Cut to 19 years later. I am even more jaded, and a slightly less-enthusiastic movie fan, but the approaching release of a new "Indiana Jones" movie still manages to excite me, so much so that I decide to catch one of those special midnight premiere showings with a friend. There is no standing in line; there is no running to the theater while shouting the theme music. But there are a couple of dorks dressed up as Indiana Jones, so there's that. And the crowd was about as pumped as a mid-week, midnight crowd probably can be.

As for the movie, still doesn't come close to "Raiders"--that's about as perfect as a pop movie can get--but I did like it more than either of the sequels. The plot is as silly as the plots in the others, (although the whole Ark plot seems to hold up a lot better, and I'm not really sure why), but I appreciated how the film reflected the pop culture of the '50s (complete with A-bombs, Elvis, and UFOs) and also seemed to reference a lot of Spielberg's cinematic oeuvre. Of course, the movie doesn't really comment on any of that. It's just in there. And I also loved seeing Karen Allen again. And while her monkey wasn't in it, there was a jungle full of new monkeys to take its place. Cate Blanchett, despite being woefully underutilized, is my favorite villain of all the sequels, and as for Shia LaBeouf, well, what can I say? The cougar in me finds him quite tasty.

I'm hoping this is it as far as "Indy" movies are concerned. They made as much comment on Indy's age as needs be made in this one, and nothing could be worse than a movie full of "I'm too old for this shit" jokes. As for a spin-off featuring the Adventures of Mutt? Just no. There's no way I'd go to a midnight screening, wait in the rain, or run to the theater singing the Indy theme to see that.

Sunday, May 18, 2008

It's Turkey Dinner!

This week's Tube Tops post is now up on the SFGate Culture Blog!

Oh, sweet merciful fog. How I love you so...

Saturday, May 17, 2008

If I Ever Go Missing

I suggest the first place you look for me would be in front of my TV set...

FIRST place. Not the place you decide to finally check after 42 years.

Friday, May 16, 2008


I've got a new Streets of San Fauxcisco post up on the SFGate Culture Blog.

Read it, then go home. In fact, it's still pretty hot out. You should be heading home already.

Thursday, May 15, 2008

Feature About Creature Features and Its Upcoming Feature

I've got a brief post about Bob Wilkins and the documentary "Watch Horror Movies - Keep America Strong" up on the SFGate Culture Blog. Go read it now! Unless the heat makes it too difficult to even click on a link, in which case, I totally understand. TOO. HOT!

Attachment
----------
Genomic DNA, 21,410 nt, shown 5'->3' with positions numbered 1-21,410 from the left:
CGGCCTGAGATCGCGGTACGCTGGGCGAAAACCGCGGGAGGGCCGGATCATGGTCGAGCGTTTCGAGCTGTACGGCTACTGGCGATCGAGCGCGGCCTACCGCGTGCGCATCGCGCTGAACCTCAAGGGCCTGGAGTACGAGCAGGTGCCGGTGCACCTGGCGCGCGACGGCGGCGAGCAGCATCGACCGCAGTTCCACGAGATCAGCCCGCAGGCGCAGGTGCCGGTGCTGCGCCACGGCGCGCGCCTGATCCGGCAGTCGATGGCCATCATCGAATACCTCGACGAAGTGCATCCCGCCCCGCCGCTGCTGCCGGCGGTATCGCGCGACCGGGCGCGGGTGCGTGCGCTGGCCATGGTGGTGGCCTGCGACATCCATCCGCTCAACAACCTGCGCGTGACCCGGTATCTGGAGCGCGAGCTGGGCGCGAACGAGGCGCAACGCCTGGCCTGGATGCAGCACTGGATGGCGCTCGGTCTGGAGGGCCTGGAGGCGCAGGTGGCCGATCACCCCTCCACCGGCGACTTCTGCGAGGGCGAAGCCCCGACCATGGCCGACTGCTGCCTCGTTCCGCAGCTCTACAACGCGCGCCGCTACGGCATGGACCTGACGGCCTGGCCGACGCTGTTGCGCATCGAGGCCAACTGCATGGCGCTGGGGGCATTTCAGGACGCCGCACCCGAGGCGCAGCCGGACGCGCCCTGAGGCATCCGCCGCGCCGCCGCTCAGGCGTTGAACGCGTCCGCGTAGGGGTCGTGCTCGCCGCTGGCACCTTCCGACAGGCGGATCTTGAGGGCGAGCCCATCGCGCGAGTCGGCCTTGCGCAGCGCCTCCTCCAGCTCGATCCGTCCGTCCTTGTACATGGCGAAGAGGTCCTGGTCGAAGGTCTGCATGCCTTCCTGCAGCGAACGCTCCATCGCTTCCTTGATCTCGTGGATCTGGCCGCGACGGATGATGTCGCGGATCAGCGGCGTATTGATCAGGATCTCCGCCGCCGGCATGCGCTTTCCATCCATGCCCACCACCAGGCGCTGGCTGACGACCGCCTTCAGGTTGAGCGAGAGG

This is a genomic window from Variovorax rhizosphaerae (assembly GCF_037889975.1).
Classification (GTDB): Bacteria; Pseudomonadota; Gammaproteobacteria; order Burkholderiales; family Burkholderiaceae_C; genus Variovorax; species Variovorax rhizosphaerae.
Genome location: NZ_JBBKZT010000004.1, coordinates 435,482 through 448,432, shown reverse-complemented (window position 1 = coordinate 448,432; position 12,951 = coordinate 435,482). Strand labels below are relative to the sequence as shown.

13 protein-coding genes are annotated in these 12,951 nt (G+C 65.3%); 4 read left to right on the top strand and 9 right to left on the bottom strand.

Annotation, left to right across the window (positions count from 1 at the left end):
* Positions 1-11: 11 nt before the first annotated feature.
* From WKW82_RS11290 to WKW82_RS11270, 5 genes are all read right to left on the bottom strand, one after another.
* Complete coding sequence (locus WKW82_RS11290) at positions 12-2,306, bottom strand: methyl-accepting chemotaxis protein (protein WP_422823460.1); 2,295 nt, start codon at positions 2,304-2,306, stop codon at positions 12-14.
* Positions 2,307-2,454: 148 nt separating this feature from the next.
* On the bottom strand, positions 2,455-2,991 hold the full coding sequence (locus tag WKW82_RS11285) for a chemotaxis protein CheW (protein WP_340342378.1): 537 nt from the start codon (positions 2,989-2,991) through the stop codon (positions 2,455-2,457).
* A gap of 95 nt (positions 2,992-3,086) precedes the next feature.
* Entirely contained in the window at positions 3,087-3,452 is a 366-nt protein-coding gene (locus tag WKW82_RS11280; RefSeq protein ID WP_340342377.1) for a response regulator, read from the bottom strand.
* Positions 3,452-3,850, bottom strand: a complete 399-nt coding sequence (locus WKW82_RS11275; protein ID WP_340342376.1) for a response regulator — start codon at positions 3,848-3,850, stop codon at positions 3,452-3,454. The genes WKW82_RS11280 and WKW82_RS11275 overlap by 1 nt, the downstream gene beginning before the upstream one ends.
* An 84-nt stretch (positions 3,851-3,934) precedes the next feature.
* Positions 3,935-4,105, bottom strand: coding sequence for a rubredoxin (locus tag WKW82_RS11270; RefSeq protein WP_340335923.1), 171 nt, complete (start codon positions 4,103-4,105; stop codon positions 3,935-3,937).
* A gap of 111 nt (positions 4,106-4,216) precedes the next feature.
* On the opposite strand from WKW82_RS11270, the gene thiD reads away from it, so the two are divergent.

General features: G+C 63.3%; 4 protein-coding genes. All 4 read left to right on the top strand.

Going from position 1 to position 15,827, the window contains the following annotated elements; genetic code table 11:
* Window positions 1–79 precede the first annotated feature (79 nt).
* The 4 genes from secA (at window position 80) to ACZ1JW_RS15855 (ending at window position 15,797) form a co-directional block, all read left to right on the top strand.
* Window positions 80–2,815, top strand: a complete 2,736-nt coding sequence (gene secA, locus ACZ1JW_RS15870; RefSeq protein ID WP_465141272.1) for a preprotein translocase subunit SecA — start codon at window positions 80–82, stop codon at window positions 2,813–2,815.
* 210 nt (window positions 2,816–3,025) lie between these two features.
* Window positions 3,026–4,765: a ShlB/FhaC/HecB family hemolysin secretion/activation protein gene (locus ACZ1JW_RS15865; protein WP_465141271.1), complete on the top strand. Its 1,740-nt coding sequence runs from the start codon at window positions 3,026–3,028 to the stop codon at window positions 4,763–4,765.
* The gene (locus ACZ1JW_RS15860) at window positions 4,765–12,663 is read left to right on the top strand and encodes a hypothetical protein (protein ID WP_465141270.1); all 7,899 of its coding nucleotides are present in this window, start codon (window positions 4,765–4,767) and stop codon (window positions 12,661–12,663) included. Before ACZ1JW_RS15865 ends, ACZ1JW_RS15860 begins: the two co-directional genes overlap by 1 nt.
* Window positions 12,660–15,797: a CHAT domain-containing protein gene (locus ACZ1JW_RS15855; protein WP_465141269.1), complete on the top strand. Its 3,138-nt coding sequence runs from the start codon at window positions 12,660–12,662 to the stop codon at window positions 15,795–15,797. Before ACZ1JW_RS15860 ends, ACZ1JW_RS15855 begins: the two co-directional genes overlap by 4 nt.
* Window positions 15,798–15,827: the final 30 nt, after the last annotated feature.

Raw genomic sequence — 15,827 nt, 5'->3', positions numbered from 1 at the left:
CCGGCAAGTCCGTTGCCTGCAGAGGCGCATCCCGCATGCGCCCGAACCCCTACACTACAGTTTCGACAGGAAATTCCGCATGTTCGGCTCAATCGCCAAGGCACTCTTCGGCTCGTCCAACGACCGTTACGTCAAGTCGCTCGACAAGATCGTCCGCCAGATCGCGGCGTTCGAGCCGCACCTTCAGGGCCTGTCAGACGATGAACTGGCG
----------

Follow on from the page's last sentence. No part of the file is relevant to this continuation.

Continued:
Edited to add: Peter Hartlaub has another Bob Wilkins-related post up on SFGate, this one focused on his "Captain Cosmic" character.

Wednesday, May 14, 2008

The Oops File

Just in case you missed Stephen Colbert's response to Pappa Bear O'Reilly's freak-out...


I had to deal with my health insurance and the billing department at my hospital today (shouldn't there be a rule that if someone waits over a year to bill you for something, you should just be able to write back "Too late, sucker!"?) and at the end of it, I felt a lot like this. Especially after they started talking about Sting videos.

Sunday, May 11, 2008

It's Sublime!

This week's Tube Tops post is now up on the SFGate Culture Blog!

Happy Mother's Day to my mom and all the other moms out there! Here's a special greeting just for you.

Wednesday, May 07, 2008

This Just In: It Is Possible to Cook Actual Food At Home!

After many years of take-out, delivery, and the always convenient burrito, I decided a couple of weeks ago to start cooking my own dinners. I don't have an aversion to cooking, and I'm actually pretty good at it, but too often I'd be faced with a grocery store full of food and have absolutely no idea what to cook for dinner, and I'd inevitably leave with a frozen pizza or some Lean Cuisines. It finally came to me that I shouldn't be walking into that store with no ideas, and instead enter the store knowing full well what I want to make.

But where to get those ideas? Well, when Martha Stewart Kids magazine went out of business they replaced my subscription to that with a subscription to Everyday Food, and those issues have been piling up for two years. I decided to just go through them, and whenever I found something I'd like to make, I flagged it. I then had a stack of magazines flagged, and all I had to do was pick a week's meals. Then I made a shopping list specific to those recipes, and voila! One trip to the store and I had a refrigerator full of food ready to be cooked each night. Also, cooking dinner is a lot easier when you have a recipe to follow. Who knew?

Here's what I've made this week:

Monday - Pork loin over sauteed spinach with an orange honey mustard vinaigrette.
Tuesday - Penne with shrimp, asparagus, feta, olive oil, and lemon juice.
Wednesday - Salmon with zucchini and shallots en papillote. (Yes, I actually made something en papillote. And it was really easy!)

Tomorrow I'm having a chicken breast wrapped in prosciutto with roasted green beans, and then Friday the rest of the prosciutto will go into a pasta with peas and leeks.

Also, currently chilling in the fridge are some low-fat semi-sweet chocolate panna cottas.

Cooking. How novel!